General Area Surveys
Radiological surveys come in three flavors. The first of these is a “general area” survey and really only applies to gamma (and x) radiation. The basic purpose is to assess the potential for dose to humans who may be in proximity to these areas. The other types of radiation simply don’t (generally) have the range in air to pose a credible dose scenario. A radiation detector capable of measuring gamma dose rate (or more often, exposure rate) must be used. The displayed units will usually be mrem/h or µrem/h (milli- or micro rem per hour) for dose rate or mR/h or µR/h (milli- or microroentgens per hour) for exposure rate. There are real differences between the meanings of dose and exposure, but for demonstrating compliance with regulatory limits it is accepted practice to consider them equivalent.

In performing the survey, the instrument is held at about waist level and the total reading is recorded. Background radiation, usually in the range of 10 to 20 µR/h, is not subtracted, but is measured and recorded on the survey form. Many instruments (those with “thin windows”) used for measuring gamma radiation are also sensitive to beta radiation. It is not appropriate to directly measure emissions from a beta source and report that value as “exposure rate.”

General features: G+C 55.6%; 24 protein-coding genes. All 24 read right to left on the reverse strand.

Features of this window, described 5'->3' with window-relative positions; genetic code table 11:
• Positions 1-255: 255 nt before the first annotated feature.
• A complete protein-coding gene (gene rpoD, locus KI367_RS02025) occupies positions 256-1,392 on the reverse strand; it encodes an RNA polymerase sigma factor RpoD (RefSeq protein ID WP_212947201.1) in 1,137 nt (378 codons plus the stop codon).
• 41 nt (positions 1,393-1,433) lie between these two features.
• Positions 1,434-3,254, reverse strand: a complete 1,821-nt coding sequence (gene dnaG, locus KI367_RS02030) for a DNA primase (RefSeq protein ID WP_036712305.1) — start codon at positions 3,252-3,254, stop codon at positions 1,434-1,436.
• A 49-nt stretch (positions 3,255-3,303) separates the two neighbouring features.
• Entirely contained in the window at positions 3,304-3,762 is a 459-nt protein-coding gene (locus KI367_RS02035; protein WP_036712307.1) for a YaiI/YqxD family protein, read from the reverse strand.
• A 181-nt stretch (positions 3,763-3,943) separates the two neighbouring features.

Measuring exposure rate can be performed using ion chambers, scintillation detectors, and Geiger-Mueller detectors. Ion chambers, while they have many desirable characteristics, are generally geared for relatively high levels of radiation and are therefore not appropriate for laboratory use. Scintillation detectors such as the Ludlum Model 19 MicroR and the Bicron MicroRem are excellent instruments for measuring exposure/dose rate, especially at the low (i.e., approaching background levels) we are typically interested in. They tend to be a little expensive however, and do not have additional application in the other types of surveys. Geiger-Mueller (GM) detectors are the most often used because of their versatility for additional types of surveys and relative low cost. Prime examples of GM detectors are the SE International Inspector and the Ludlum Model 3 with a 44-9 probe.

Wipe Surveys
The second flavor of radiological survey is the “wipe” survey. The basic purpose of a wipe survey is to assess removable surface contamination that could potentially become airborne, spread to uncontrolled areas, or become eventually ingested through contact.